Think don’t drink!

So, what is the law regarding underage drinking?

It is illegal for anyone to buy or consume alcohol until 21 years of age.

Consequences of Underage Drinking

Youth who drink alcohol are more likely to experience

  • School problems, such as higher absence and poor or failing grades.
  • Social problems, such as fighting and lack of participation in youth activities.
  • Legal problems, such as arrest for driving or physically hurting someone while drunk.
  • Physical problems, such as hangovers or illnesses.
  • Unwanted, unplanned, and unprotected sexual activity.
  • Disruption of normal growth and sexual development.
  • Physical and sexual assault.
  • Higher risk for suicide and homicide.
  • Alcohol-related car crashes and other unintentional injuries, such as burns, falls, and drowning.
  • Memory problems.
  • Misuse of other drugs.
  • Changes in brain development that may have life-long effects.
  • Death from alcohol poisoning.

In general, the risk of youth experiencing these problems is greater for those who binge drink than for those who do not binge drink.

Early initiation of drinking is associated with development of an alcohol use disorder later in life.

Effects of Alcohol

The effects of alcohol are dangerous. Alcohol affects parts of the brain that control movement, speech, judgment and memory. Heavy consumption can lead to blurred vision, slowed speech, impaired memory and difficulty walking.

Statistics on alcohol abuse in the United States:

  • In 2014, 16.3 million adults ages 18 and older had an alcohol use disorder. That is nearly 7 percent of the age group.
  • In 2014, about 679,000 adolescents ages 12–17 had an AUD, or nearly 3 percent of the age group.
  • Nearly 35 percent of 15-year-olds reported that they have had at least one drink in their lives.

Alcohol is a depressant, which means it slows the function of the central nervous system. Alcohol actually blocks some of the messages trying to get to the brain. This alters a person’s perceptions, emotions, movement, vision, and hearing.

Potential Push-Back

It is common for peers to shame individuals for turning down a drink. A study published in Social Behavior and Personality: an international journal found shame to be the strongest predictor of vulnerability to peer pressure.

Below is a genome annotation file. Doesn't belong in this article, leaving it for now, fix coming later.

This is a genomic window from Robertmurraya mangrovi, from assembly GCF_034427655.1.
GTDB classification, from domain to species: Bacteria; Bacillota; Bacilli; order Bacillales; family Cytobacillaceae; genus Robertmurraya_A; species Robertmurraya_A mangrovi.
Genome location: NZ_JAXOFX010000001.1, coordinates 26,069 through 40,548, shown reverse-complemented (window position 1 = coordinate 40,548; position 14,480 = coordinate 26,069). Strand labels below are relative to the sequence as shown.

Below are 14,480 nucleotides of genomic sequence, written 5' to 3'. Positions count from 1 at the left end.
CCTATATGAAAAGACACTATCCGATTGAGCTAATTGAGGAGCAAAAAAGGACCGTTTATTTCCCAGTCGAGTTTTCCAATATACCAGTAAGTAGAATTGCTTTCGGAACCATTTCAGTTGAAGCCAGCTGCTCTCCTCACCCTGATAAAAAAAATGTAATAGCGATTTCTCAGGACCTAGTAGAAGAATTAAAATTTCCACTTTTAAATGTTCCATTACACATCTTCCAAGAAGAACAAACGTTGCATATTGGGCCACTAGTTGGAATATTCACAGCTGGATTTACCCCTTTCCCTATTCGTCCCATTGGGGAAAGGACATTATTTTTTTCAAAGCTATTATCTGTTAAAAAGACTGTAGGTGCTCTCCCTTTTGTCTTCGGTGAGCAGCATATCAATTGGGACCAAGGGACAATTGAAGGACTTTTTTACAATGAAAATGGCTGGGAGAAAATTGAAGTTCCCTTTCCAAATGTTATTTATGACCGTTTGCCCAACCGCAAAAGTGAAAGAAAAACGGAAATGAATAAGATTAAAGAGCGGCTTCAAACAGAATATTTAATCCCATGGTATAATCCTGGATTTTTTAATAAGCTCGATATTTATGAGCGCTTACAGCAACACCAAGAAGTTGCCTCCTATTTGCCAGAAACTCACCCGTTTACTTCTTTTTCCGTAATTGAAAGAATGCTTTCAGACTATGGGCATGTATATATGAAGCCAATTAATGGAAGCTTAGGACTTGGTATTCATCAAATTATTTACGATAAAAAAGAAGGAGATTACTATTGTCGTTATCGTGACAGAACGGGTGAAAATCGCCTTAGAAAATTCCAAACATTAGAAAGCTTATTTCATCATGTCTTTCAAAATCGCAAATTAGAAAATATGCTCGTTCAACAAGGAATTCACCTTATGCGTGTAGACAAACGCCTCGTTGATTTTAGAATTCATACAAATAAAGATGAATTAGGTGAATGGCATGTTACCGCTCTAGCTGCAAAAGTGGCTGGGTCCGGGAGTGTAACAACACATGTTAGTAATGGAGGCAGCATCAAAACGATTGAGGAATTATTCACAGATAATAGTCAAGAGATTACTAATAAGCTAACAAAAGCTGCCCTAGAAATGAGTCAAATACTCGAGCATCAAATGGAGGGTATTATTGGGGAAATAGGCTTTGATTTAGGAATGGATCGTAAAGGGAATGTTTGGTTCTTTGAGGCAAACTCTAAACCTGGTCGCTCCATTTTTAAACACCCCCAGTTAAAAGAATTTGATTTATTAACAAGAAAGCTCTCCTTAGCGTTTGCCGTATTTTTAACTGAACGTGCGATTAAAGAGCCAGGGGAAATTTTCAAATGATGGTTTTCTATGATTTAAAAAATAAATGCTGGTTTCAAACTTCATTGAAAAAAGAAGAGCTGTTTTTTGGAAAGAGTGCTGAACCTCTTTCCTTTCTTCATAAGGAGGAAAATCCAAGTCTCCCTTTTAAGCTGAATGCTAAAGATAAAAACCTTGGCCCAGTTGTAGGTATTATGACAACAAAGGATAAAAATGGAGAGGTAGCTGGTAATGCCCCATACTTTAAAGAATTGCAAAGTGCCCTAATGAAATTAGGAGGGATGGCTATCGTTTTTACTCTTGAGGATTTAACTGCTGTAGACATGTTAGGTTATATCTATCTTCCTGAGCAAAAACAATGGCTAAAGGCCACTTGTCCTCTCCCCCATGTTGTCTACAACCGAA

Teens are most likely to give into shame. A study published in PeerJ suggests early life experiences are a predictor of someone’s vulnerability to shame, specifically those abused as children. The report also linked shame with substance abuse.

You may be ridiculed, not invited to future get-togethers or lose relationships with certain individuals. However, this should not discourage you.

Be Yourself

Don’t be a victim of someone else’s behaviors. Make sure there is someone to call if you are feeling pressured to drink in social situations. Plan an escape if the temptation becomes great. Your peers should not control your decisions, so don’t let them.

Surround yourself with strong people. Spending time with friends who resist peer pressure or avoid alcohol altogether increases your likelihood of doing the same. This positive influence may be helpful.

If you or someone you know has developed an alcohol abuse problem, The Detroit Wayne Integrated Health Network could help.

Outcomes of Saying No

Resisting peer pressure can be difficult, but the pros of doing so far outweigh the cons.

Several Benefits

Saying no to alcohol despite peer pressure has a host of benefits, as individuals:

  • Avoid effects of alcohol
  • Increase chances of arriving home safely
  • Avoid driving while intoxicated
  • Feel more self-control and confidence

Less alcohol consumption could give way to a healthier lifestyle, letting you engage in safe activities alongside loved ones. You avoid the consequences of alcohol, stressful situations and negative influences.

Sources

https://www.cdc.gov/alcohol/fact-sheets/underage-drinking.htm

https://kidshealth.org/en/teens/alcohol.html